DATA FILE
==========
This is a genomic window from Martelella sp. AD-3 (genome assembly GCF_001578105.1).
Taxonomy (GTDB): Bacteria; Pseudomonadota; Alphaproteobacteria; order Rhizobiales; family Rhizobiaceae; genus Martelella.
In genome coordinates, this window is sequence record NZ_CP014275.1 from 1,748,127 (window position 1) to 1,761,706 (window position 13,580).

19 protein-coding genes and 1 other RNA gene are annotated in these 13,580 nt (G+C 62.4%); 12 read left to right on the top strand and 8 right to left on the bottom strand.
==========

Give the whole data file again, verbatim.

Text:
This is a genomic window from Martelella sp. AD-3 (genome assembly GCF_001578105.1).
Taxonomy (GTDB): Bacteria; Pseudomonadota; Alphaproteobacteria; order Rhizobiales; family Rhizobiaceae; genus Martelella.
In genome coordinates, this window is sequence record NZ_CP014275.1 from 1,748,127 (window position 1) to 1,761,706 (window position 13,580).

19 protein-coding genes and 1 other RNA gene are annotated in these 13,580 nt (G+C 62.4%); 12 read left to right on the top strand and 8 right to left on the bottom strand.